A Guide to Drug Rehab: NYC

Guide to join drug rehab centers in NYCIn 2014, there was more than one fatal drug overdose in New York City every day. This means that in Manhattan, Queens, Brooklyn, the Bronx, or Staten Island, people died from entirely preventable means.

Although there is a general drug abuse crisis in New York City, the city is particularly afflicted by heroin and prescription opioid abuse. In response, Mayor Bill de Blasio is making an effort to reverse the rate of overdose on these drugs. The drug naloxone can be used in an emergency situation to potentially combat the fatal effects of opiate (e.g., heroin) and opioid drugs (e.g., prescription oxycodone). In December 2015, de Blasio approved a policy that makes naloxone available in pharmacies without a prescription. The drug is available as an injectable or a nasal spray, and it is reportedly easy to use. The expansion of access to naloxone means that anyone who uses an opiate or opioid can carry this overdose antidote with them. A concerned family member, friend, or colleague could use this drug to save a life.

Rates of Substance Abuse, NYC

Statistics available from the New York City Department of Health and Mental Hygiene from 2013 reflect findings for the 2012 survey year. This comprehensive survey of drug use in New York City revealed the following, by selected drug type:

  • Cocaine: In 2012, of all drug treatment admissions (74,146) in New York City, 14 percent involved cocaine as a primary drug of abuse. An additional 15,248 admissions involved cocaine as a secondary substance, while 3,651 reported that this drug was a sometimes add-on in their drug use. Overall, 39 percent of all treatment admissions (29,088) surveyed involved cocaine abuse at some level.
  • Heroin: In 2012, more than 25 percent of all treatment admissions related primarily to heroin abuse. There were 2,370 admissions that involved heroin as a secondary drug of abuse while 1,068 admissions reflected intermittent use of this narcotic. In 2012, 44 percent of treatment admissions for heroin involved intravenous use. This level of injectors had not been seen since 1995.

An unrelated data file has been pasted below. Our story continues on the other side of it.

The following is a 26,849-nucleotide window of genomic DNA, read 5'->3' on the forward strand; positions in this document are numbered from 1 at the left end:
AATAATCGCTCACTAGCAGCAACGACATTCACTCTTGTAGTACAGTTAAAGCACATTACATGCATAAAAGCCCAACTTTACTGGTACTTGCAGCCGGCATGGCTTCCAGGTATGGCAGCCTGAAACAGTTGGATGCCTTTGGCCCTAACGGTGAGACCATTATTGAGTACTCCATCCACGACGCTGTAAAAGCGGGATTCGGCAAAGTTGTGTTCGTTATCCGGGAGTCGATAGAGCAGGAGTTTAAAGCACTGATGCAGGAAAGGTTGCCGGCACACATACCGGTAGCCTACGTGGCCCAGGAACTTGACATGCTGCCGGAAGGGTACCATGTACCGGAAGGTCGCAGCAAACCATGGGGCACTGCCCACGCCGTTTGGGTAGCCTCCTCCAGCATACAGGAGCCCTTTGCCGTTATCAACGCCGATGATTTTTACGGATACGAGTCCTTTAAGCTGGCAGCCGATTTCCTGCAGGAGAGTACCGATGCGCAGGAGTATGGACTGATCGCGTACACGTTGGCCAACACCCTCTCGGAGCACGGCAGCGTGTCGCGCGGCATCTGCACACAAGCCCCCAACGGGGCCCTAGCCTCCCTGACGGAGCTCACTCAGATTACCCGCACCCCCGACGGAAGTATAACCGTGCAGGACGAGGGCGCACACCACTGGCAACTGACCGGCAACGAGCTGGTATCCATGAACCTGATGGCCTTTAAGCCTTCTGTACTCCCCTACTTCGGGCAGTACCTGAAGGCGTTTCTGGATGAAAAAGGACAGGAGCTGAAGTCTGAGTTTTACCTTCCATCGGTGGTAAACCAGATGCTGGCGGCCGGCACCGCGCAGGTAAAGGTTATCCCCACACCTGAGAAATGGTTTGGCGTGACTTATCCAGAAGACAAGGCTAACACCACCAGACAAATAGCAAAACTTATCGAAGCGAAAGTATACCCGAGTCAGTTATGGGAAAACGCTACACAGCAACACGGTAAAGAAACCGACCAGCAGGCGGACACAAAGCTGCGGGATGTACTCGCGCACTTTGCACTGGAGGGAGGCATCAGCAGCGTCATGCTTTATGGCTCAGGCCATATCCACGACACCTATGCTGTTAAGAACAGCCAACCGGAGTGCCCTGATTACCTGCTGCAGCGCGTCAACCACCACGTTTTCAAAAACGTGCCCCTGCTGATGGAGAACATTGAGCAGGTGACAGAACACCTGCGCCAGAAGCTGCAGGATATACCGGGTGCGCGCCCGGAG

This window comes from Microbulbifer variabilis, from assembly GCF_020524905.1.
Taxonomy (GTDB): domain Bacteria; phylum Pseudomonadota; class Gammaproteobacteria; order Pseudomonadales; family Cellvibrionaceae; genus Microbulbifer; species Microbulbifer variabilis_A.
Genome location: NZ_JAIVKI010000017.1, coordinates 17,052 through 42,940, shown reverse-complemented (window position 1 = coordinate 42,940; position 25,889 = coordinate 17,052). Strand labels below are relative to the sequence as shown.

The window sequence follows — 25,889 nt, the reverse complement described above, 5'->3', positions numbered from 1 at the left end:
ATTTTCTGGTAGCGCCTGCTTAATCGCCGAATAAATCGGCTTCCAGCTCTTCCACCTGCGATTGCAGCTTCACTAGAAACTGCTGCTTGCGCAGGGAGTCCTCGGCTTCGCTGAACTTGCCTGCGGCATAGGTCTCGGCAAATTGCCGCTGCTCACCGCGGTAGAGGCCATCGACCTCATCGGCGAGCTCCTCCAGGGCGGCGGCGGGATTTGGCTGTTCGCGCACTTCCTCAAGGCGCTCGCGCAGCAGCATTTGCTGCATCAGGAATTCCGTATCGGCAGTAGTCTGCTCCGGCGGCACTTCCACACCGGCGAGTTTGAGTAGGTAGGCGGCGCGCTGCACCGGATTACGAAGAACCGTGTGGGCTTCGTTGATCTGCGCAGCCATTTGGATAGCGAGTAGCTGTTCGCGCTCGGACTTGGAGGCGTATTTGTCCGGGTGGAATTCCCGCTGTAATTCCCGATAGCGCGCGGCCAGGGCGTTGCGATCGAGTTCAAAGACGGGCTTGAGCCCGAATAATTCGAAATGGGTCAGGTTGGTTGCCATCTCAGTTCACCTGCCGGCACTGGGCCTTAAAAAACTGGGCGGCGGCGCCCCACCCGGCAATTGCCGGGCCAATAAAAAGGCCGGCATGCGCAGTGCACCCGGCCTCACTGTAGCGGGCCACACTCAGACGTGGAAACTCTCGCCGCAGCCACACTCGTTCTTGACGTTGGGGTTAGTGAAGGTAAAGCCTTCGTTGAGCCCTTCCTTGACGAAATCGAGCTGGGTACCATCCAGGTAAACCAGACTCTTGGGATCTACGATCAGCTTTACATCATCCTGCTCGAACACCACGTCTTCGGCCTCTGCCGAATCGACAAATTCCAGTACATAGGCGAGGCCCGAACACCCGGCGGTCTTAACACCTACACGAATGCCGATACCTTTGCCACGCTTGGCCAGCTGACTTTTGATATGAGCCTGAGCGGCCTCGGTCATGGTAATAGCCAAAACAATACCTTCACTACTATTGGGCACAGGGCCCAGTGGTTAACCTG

• Opioid medications: From 2000 to 2011, the rate of overdose deaths related to prescription opioids increased 267 percent. In 2012, these drugs contributed to 28 percent of overdose deaths. While each borough of New York City saw an increase in prescription opioid deaths, Staten Island was most affected.
  • Benzodiazepines and barbiturates: In 2011, there were 5,175 visits to emergency service departments that involved benzodiazepines or barbiturates. This number showed a significant increase compared to 2004 levels. The drug alprazolam was the most commonly involved.
  • Methamphetamine: There is low-level use of this drug in New York City. Of 35,605 drug seizures in 2012, 1 percent tested positive for methamphetamine.
  • Marijuana: Of all arrested people in the city in 2012 who were tested, 44 percent showed positive for marijuana. From 2000 to 2013, the rate fluctuated between 38 and 52 percent.